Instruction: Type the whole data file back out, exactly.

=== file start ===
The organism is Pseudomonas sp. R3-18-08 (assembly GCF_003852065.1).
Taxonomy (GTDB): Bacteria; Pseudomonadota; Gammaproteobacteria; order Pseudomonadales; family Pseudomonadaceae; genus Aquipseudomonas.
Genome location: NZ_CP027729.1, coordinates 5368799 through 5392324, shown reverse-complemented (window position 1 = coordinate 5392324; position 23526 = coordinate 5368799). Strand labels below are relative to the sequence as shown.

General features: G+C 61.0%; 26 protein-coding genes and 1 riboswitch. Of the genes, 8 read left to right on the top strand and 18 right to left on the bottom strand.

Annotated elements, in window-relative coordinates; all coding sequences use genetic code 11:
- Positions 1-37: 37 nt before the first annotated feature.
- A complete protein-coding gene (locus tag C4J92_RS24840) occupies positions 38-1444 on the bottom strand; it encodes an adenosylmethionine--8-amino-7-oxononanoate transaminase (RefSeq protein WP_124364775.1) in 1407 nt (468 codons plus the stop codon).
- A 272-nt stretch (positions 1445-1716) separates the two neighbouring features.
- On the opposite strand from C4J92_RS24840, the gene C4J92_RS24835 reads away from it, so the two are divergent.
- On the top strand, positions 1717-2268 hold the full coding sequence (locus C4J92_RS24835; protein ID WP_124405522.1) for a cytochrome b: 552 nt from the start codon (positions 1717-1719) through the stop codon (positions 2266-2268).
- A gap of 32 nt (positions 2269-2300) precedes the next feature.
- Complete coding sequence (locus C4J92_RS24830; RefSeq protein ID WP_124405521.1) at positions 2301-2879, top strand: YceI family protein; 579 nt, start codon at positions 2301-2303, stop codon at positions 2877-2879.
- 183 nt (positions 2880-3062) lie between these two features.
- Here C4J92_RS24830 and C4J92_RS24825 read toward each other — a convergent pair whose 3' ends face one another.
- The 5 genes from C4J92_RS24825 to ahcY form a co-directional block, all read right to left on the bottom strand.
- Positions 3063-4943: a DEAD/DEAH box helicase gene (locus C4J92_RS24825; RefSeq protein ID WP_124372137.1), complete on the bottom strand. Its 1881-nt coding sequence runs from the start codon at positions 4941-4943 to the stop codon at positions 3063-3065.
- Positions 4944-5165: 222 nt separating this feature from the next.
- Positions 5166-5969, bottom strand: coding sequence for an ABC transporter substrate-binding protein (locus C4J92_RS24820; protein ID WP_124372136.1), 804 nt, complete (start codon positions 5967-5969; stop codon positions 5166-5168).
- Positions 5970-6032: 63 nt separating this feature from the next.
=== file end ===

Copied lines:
The organism is Pseudomonas sp. R3-18-08 (assembly GCF_003852065.1).
Taxonomy (GTDB): Bacteria; Pseudomonadota; Gammaproteobacteria; order Pseudomonadales; family Pseudomonadaceae; genus Aquipseudomonas.
Genome location: NZ_CP027729.1, coordinates 5368799 through 5392324, shown reverse-complemented (window position 1 = coordinate 5392324; position 23526 = coordinate 5368799). Strand labels below are relative to the sequence as shown.

General features: G+C 61.0%; 26 protein-coding genes and 1 riboswitch. Of the genes, 8 read left to right on the top strand and 18 right to left on the bottom strand.

Annotated elements, in window-relative coordinates; all coding sequences use genetic code 11:
- Positions 1-37: 37 nt before the first annotated feature.
- A complete protein-coding gene (locus tag C4J92_RS24840) occupies positions 38-1444 on the bottom strand; it encodes an adenosylmethionine--8-amino-7-oxononanoate transaminase (RefSeq protein WP_124364775.1) in 1407 nt (468 codons plus the stop codon).
- A 272-nt stretch (positions 1445-1716) separates the two neighbouring features.
- On the opposite strand from C4J92_RS24840, the gene C4J92_RS24835 reads away from it, so the two are divergent.
- On the top strand, positions 1717-2268 hold the full coding sequence (locus C4J92_RS24835; protein ID WP_124405522.1) for a cytochrome b: 552 nt from the start codon (positions 1717-1719) through the stop codon (positions 2266-2268).
- A gap of 32 nt (positions 2269-2300) precedes the next feature.
- Complete coding sequence (locus C4J92_RS24830; RefSeq protein ID WP_124405521.1) at positions 2301-2879, top strand: YceI family protein; 579 nt, start codon at positions 2301-2303, stop codon at positions 2877-2879.
- 183 nt (positions 2880-3062) lie between these two features.
- Here C4J92_RS24830 and C4J92_RS24825 read toward each other — a convergent pair whose 3' ends face one another.
- The 5 genes from C4J92_RS24825 to ahcY form a co-directional block, all read right to left on the bottom strand.
- Positions 3063-4943: a DEAD/DEAH box helicase gene (locus C4J92_RS24825; RefSeq protein ID WP_124372137.1), complete on the bottom strand. Its 1881-nt coding sequence runs from the start codon at positions 4941-4943 to the stop codon at positions 3063-3065.
- Positions 4944-5165: 222 nt separating this feature from the next.
- Positions 5166-5969, bottom strand: coding sequence for an ABC transporter substrate-binding protein (locus C4J92_RS24820; protein ID WP_124372136.1), 804 nt, complete (start codon positions 5967-5969; stop codon positions 5166-5168).
- Positions 5970-6032: 63 nt separating this feature from the next.